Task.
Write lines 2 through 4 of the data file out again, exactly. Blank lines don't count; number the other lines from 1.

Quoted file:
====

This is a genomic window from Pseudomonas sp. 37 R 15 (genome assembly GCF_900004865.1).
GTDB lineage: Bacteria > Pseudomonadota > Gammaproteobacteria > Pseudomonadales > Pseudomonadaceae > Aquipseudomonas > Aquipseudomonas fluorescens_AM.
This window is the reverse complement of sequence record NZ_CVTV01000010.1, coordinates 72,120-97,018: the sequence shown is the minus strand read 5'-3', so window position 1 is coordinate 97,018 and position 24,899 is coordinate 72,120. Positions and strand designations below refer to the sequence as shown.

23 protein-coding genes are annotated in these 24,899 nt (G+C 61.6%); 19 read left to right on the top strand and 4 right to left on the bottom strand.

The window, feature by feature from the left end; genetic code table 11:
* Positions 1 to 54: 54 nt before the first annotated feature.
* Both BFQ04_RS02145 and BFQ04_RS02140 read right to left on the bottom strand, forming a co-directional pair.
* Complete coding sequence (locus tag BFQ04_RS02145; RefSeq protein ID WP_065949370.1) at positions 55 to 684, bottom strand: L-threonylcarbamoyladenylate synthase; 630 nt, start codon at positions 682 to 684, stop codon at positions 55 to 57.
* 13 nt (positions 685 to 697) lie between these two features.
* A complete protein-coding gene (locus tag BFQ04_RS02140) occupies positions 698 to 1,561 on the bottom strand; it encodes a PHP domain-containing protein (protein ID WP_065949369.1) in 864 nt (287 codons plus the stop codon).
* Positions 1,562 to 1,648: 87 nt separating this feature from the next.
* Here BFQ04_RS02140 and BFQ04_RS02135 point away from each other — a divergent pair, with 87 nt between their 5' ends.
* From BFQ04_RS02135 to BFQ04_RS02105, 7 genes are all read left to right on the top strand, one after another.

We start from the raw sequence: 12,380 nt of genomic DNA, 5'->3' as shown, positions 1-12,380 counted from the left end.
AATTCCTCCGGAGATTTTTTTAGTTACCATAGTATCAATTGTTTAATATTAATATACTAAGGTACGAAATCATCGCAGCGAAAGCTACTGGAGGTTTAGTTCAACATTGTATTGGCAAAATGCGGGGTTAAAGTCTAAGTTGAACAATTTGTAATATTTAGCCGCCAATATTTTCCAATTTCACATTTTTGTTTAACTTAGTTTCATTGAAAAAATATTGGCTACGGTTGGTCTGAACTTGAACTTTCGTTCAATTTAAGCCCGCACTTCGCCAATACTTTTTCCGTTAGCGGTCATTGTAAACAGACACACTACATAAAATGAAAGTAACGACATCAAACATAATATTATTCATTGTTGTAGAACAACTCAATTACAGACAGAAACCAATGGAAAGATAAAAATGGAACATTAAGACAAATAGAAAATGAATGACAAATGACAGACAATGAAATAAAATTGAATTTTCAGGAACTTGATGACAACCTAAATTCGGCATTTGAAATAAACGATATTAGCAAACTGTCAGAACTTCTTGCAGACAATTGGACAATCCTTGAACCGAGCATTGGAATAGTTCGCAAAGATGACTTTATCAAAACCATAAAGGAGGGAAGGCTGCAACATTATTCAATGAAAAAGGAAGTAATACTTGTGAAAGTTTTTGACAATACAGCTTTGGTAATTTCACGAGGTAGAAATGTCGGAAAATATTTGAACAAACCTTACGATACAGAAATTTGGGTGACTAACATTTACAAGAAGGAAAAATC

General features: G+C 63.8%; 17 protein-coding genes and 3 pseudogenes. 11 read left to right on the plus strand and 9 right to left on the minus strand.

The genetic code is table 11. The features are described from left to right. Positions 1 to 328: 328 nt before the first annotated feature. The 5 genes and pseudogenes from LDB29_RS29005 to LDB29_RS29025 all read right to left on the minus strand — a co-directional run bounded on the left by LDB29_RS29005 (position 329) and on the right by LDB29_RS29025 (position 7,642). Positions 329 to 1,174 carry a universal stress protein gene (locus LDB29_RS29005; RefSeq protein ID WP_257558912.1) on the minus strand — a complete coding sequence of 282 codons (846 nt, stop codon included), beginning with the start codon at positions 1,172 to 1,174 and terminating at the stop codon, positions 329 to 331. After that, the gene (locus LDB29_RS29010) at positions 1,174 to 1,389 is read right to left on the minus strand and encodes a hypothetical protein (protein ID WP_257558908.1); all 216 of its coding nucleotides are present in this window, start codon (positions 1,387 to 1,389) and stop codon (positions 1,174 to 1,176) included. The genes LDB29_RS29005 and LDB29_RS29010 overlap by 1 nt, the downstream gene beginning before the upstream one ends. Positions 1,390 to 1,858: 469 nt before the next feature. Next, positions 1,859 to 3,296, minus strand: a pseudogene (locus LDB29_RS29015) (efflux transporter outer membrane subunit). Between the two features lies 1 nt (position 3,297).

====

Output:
GTDB lineage: Bacteria > Pseudomonadota > Gammaproteobacteria > Pseudomonadales > Pseudomonadaceae > Aquipseudomonas > Aquipseudomonas fluorescens_AM.
This window is the reverse complement of sequence record NZ_CVTV01000010.1, coordinates 72,120-97,018: the sequence shown is the minus strand read 5'-3', so window position 1 is coordinate 97,018 and position 24,899 is coordinate 72,120. Positions and strand designations below refer to the sequence as shown.

23 protein-coding genes are annotated in these 24,899 nt (G+C 61.6%); 19 read left to right on the top strand and 4 right to left on the bottom strand.